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The Nature of Software Development

The Nature of Software Development

Author: Ron Jeffries
Publisher: Pragmatic Bookshelf
ISBN: 1680505084
Pages: 178
Year: 2015-02-19
You need to get value from your software project. You need it "free, now, and perfect." We can't get you there, but we can help you get to "cheaper, sooner, and better." This book leads you from the desire for value down to the specific activities that help good Agile projects deliver better software sooner, and at a lower cost. Using simple sketches and a few words, the author invites you to follow his path of learning and understanding from a half century of software development and from his engagement with Agile methods from their very beginning. The book describes software development, starting from our natural desire to get something of value. Each topic is described with a picture and a few paragraphs. You're invited to think about each topic; to take it in. You'll think about how each step into the process leads to the next. You'll begin to see why Agile methods ask for what they do, and you'll learn why a shallow implementation of Agile can lead to only limited improvement. This is not a detailed map, nor a step-by-step set of instructions for building the perfect project. There is no map or instructions that will do that for you. You need to build your own project, making it a bit more perfect every day. To do that effectively, you need to build up an understanding of the whole process. This book points out the milestones on your journey of understanding the nature of software development done well. It takes you to a location, describes it briefly, and leaves you to explore and fill in your own understanding. What You Need: You'll need your Standard Issue Brain, a bit of curiosity, and a desire to build your own understanding rather than have someone else's detailed ideas poured into your head.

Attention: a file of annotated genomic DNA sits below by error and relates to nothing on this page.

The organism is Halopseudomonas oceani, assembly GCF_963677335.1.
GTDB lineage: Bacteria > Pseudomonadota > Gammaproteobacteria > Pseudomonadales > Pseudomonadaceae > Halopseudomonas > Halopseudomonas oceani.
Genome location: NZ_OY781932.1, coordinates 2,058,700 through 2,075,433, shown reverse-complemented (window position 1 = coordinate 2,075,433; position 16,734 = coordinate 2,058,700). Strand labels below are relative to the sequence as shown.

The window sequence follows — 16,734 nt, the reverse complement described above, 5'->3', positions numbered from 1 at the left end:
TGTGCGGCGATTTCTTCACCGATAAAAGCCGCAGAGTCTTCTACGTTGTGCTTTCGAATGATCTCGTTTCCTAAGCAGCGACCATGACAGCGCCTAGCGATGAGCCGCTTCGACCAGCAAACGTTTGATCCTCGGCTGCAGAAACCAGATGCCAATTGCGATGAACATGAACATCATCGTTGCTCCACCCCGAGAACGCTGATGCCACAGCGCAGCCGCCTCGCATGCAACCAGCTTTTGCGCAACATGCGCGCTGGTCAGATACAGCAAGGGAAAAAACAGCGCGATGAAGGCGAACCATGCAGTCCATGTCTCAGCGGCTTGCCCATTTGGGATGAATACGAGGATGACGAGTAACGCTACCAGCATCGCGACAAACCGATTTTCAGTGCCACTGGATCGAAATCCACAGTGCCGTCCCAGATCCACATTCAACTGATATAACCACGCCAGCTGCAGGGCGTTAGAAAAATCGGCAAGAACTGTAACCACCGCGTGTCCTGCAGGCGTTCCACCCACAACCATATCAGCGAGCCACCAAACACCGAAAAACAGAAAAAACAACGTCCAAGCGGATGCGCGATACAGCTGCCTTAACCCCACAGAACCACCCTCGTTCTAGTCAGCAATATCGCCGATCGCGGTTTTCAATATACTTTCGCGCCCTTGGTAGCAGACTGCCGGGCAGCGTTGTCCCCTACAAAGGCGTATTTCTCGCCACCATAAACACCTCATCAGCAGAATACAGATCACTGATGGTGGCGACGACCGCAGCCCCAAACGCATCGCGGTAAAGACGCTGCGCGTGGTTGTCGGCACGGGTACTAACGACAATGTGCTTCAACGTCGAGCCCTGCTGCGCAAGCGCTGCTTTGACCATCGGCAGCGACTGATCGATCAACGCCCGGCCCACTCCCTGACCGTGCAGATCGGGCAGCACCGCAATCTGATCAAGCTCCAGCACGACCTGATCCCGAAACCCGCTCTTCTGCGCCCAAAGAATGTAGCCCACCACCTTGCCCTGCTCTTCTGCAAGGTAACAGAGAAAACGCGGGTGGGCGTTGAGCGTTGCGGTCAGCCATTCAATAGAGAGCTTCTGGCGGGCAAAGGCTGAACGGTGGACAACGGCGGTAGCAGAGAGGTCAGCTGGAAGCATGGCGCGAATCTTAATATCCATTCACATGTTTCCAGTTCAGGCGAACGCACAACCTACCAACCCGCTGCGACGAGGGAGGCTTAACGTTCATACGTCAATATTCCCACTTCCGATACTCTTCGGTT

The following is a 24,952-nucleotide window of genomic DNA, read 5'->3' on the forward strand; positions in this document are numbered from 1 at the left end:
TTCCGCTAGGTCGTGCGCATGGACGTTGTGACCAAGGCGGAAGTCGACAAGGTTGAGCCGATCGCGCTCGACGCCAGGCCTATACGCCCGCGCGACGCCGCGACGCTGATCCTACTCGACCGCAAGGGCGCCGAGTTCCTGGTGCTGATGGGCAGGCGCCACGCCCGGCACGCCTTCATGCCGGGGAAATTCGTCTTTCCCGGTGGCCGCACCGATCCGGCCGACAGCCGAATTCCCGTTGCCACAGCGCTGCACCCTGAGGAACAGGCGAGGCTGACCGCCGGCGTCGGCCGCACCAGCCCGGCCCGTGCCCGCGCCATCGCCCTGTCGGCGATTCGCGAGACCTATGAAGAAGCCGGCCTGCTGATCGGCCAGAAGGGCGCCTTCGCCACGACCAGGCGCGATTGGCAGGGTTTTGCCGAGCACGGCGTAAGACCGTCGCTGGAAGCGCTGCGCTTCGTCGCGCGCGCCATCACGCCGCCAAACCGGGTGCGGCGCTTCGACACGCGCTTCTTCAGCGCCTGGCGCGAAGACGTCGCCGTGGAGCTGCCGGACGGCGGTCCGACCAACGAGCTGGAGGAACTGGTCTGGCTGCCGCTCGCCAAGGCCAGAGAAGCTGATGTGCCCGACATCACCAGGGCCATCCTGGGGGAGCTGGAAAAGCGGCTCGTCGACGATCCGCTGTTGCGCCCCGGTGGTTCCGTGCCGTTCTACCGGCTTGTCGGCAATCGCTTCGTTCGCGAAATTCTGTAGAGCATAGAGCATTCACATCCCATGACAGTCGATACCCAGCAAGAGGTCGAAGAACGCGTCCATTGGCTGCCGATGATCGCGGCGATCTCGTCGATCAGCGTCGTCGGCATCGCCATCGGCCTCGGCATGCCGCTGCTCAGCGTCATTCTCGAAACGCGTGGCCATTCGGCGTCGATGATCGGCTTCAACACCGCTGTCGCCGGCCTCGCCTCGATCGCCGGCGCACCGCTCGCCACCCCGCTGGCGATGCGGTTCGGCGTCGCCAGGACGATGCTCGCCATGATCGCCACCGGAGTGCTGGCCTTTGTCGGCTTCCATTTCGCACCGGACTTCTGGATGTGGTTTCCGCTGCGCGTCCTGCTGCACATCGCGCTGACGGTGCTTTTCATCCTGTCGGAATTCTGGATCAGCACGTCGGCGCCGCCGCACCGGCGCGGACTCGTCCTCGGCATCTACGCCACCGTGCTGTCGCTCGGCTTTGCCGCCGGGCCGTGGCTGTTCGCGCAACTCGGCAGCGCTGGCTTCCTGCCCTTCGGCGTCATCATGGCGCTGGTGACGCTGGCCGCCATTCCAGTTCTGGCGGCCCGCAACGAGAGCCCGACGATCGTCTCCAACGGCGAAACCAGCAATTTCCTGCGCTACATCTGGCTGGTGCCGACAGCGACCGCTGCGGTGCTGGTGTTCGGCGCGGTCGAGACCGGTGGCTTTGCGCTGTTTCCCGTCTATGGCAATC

The Nature of Software Development

The Nature of Software Development

Author: Ron Jeffries
Publisher:
ISBN: 1941222374
Pages: 150
Year: 2015-02-25